http://www.astromart.com/news/news.asp?news_id=1303

title=”http://www.astromart.com/news/news.asp?news_id=1303″>http://www.astromart.com/news/news.asp?news_id=1303

Scientists have discovered a very unique and bizarre pulsar by detecting millisecond bursts of gamma radiation. The pulsar is unique because it has a star orbiting it at an incredibly fast rate- 90 minutes- and an amazingly close distance. It set the record in those categories for any binary neutron star system ever discovered (the companion is not another neutron star, rather it “is the compact remnant of a star which has been orbiting the pulsar since earlier times.”).

I could understand  this article thanks to the recent subject matter in class. The concept of a neutron star is incredible, that gravity can smash matter together in that way. I don’t understand nearly enough about quantum physics to know why or how neutrons have a degeneracy pressure; what are they made of that can repel or not stick together? I always thought of them as essentially being solid mass. It just seems really strange, that you could have a ball of neutrons without it being a singularity ie black hole.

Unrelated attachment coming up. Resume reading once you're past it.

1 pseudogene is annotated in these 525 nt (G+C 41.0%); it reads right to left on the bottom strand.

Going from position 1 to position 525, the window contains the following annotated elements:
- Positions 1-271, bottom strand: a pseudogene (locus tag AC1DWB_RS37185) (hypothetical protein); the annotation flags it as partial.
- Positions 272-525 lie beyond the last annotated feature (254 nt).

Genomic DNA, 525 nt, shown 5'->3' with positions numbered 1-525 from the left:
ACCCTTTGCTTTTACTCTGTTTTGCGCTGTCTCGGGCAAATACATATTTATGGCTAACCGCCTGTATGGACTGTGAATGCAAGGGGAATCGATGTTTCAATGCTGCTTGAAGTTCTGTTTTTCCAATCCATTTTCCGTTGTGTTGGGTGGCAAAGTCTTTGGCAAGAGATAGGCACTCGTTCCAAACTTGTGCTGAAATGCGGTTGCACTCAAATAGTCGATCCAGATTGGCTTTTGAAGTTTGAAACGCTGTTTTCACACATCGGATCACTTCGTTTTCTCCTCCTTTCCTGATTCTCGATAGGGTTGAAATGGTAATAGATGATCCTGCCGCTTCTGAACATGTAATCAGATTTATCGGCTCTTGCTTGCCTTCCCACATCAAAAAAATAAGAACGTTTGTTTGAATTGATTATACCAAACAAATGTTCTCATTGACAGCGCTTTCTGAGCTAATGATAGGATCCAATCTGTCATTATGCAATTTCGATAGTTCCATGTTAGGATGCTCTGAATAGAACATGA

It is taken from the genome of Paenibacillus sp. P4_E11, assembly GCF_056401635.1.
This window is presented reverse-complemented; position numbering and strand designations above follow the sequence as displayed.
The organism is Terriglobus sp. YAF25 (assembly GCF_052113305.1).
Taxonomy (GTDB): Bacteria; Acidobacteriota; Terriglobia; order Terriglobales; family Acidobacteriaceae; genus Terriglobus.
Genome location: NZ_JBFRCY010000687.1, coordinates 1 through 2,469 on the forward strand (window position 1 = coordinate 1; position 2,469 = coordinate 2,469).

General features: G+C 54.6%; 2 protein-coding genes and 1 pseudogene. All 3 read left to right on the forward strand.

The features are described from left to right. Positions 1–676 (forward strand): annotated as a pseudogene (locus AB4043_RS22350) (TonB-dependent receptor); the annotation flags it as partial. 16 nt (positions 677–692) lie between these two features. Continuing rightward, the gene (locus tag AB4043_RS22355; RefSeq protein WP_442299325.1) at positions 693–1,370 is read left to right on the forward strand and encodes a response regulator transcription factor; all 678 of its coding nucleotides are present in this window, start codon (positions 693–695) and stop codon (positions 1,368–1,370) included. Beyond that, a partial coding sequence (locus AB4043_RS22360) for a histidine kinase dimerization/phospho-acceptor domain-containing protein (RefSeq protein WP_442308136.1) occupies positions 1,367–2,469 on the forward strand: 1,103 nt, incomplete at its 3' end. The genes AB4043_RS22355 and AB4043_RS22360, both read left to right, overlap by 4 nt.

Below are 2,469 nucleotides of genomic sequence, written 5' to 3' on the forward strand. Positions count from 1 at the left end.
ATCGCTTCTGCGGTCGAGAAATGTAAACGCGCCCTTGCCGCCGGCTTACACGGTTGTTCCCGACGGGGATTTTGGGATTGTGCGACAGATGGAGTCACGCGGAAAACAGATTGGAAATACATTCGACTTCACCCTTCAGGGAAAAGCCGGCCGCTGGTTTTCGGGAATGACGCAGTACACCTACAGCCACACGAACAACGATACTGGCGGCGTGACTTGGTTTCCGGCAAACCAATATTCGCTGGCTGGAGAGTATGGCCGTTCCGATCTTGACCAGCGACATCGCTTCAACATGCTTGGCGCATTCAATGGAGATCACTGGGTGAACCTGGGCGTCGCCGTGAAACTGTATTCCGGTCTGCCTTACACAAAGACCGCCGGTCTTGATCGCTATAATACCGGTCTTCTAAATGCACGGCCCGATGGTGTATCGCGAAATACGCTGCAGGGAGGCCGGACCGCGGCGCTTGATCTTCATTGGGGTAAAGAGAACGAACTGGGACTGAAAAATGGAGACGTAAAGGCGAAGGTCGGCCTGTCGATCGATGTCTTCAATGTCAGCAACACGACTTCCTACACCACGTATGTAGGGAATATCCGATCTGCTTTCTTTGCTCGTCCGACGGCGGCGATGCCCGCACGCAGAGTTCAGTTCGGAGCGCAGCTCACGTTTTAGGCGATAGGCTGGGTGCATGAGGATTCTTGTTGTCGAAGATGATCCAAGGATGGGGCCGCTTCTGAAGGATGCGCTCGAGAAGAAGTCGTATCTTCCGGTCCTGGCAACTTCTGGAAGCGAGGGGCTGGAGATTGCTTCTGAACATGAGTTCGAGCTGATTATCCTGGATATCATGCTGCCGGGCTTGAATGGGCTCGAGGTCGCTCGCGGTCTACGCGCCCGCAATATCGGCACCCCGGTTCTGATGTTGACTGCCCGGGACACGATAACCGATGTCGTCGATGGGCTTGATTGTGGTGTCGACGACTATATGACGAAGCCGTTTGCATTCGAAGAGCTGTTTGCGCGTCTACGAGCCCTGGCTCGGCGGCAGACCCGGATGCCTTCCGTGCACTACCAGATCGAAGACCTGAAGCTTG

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http://astronomyaggregator.com/exploration/cassini/cassini-spies-massive-storm-on-saturn-possibly-caused-by-photochemical-weather-patterns/

This article is a good example of how scientists can learn a lot about a planet and its properties by analyzing thermal emissions and looking at absorption lines, then reasoning upon that data to come up with hypotheses which eventually provides theories. The Cassini probe is a tiny piece of metal orbiting the vast Saturn, yet the probe has taught us so much about the nature of the entire planet.

The storm reminds me of Jupiter’s red spot and looks even nicer than it in the artist’s illustration, which was likely made by the same methods that our class did in lab.